If you’re considering starting your own business, then franchising may be the solution you’ve been looking for. Starting a franchise with Point Franchise is a great way to minimise the risks while increasing your chances of success. Choose the right franchise, and you’ll enjoy the freedom and flexibility that comes with being your own boss.
Before you sign on the dotted line though, it’s important that you understand the franchise contract that governs the legal relationship between you and the franchisor. It can be daunting trying to understand the complex terms that are contained within the lengthy document, so here are 10 things you should know about the franchise agreement to get you started:
Most franchisors will not consider negotiating their franchise contracts. Therefore, it’s crucial to consult a solicitor that specialises in franchising to review the franchise agreement. This way they can advise you of any clauses that may be unfavourable.
Non-negotiable isn’t a bad thing
It may seem unfair that the franchisor won’t negotiate, but this is for good reason. After all, the main objective of the franchisor is to protect the brand and reputation overall. If the whole franchise fails, then everyone loses out, including you.
It’s full of rules
As well as containing lots of important franchise information, the agreement is also full of ‘do’s and don’ts’. It will very plainly document what will be expected of you as a franchisee and what obligations you have alongside operating your business.
It’s a big commitment
When you’re starting a franchise, you may only be focussed on short-term plans for your new business, but typically the length of the contract term is 5 years. The length of the fixed term can vary, but if anything, the length of the agreement will be more than 5 years, rather than less.
It’s not that easy to terminate the agreement
From a legal perspective, a fixed term means exactly that; it’s fixed. This means that the chances of the franchise contract containing a get out clause for the franchisee are slim. So, bear in mind that the contract will only end as a result of it reaching its full term, the franchisor ending the relationship for a franchisee breach, or when the franchisee decides to sell the business.
Renewal isn’t as it seems
Use of the word ‘renewal’ can cause misunderstandings in a agreement because it’s supposed that the original franchise contract will simply be extended. Very often though, it isn’t this straightforward. When the original term has come to an end, the franchisee will enter a new contract that may have modified terms and obligations. This is, of course, if both the franchisor and franchisee wish to continue with the relationship.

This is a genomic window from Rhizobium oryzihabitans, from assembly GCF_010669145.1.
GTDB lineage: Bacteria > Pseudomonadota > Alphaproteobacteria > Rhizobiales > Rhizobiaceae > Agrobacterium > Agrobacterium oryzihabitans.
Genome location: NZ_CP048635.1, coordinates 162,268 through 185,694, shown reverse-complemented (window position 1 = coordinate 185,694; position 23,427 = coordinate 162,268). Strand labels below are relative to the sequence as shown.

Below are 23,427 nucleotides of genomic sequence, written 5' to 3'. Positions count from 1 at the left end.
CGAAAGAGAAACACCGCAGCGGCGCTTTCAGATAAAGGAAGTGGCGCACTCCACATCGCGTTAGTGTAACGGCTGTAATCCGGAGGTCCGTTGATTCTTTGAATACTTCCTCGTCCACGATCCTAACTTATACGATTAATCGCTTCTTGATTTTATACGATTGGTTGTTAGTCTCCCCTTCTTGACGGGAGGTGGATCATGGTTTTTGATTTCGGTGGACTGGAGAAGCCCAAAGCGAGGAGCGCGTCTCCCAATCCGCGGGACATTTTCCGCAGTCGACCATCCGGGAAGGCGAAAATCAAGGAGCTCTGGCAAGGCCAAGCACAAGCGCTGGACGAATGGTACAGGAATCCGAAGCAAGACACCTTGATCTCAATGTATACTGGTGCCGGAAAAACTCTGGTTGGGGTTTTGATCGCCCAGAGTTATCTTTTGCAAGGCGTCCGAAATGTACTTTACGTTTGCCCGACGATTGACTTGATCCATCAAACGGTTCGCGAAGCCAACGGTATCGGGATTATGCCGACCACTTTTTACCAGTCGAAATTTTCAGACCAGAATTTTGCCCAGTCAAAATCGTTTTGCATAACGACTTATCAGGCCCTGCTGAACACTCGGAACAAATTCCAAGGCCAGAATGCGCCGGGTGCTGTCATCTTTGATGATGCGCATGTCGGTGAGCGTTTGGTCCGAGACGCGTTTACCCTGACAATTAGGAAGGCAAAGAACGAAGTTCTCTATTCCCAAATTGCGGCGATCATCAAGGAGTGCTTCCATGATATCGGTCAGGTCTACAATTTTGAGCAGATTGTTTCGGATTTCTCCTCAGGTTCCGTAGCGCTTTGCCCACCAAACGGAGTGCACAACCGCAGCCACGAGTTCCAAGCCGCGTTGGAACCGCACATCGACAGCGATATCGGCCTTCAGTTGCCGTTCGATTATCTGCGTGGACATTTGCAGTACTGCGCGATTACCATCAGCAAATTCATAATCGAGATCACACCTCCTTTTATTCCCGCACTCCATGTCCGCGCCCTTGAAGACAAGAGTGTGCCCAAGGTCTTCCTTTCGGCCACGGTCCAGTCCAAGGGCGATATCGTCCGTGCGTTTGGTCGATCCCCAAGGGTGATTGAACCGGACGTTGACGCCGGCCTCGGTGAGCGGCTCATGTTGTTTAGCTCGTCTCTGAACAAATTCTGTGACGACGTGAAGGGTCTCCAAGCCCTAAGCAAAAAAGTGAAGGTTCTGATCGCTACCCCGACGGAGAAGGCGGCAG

Renewal isn’t automatic
The franchisor gets to decide if a franchisee can renew their contract, even if the franchisee wants to continue. However, it’s unlikely that the franchisor will refuse renewal terms for a franchisee that’s performing well and achieving targets. Provided all obligations have been satisfied during the original term, then it’s in the best interests of all parties to enter another franchise term.
Your territory may not be exclusive
The size and make-up of the territory assigned to you can influence the future profitability of your business. Establish whether you’re being granted exclusivity for your territory, or not. If you’re starting a franchise in a busy town or city and you’re not granted exclusivity, then you run the risk of the franchisor giving rights to another franchisee to open a unit within your area.
It may contain hidden fees
The franchise agreement should clearly document the fees associated with buying the franchise. A breakdown of the costs may not all be detailed within the fees section of the contract though, so make sure you review all the franchise information. You don’t want to be hit with any hidden charges after you’ve signed. If you’re unsure about the fee structure, or what the royalty and other ongoing fees are, make certain you discuss this with the franchisor.
It can tell you more than the franchise terms
The information included in the contract alone will probably not give you a gut feeling about the opportunity one way or the other. But the interactions and discussions with the franchisor during the agreement review will. You shouldn’t make decisions based on gut instinct alone, but if it doesn’t feel right, then it may be worth walking away from the franchise.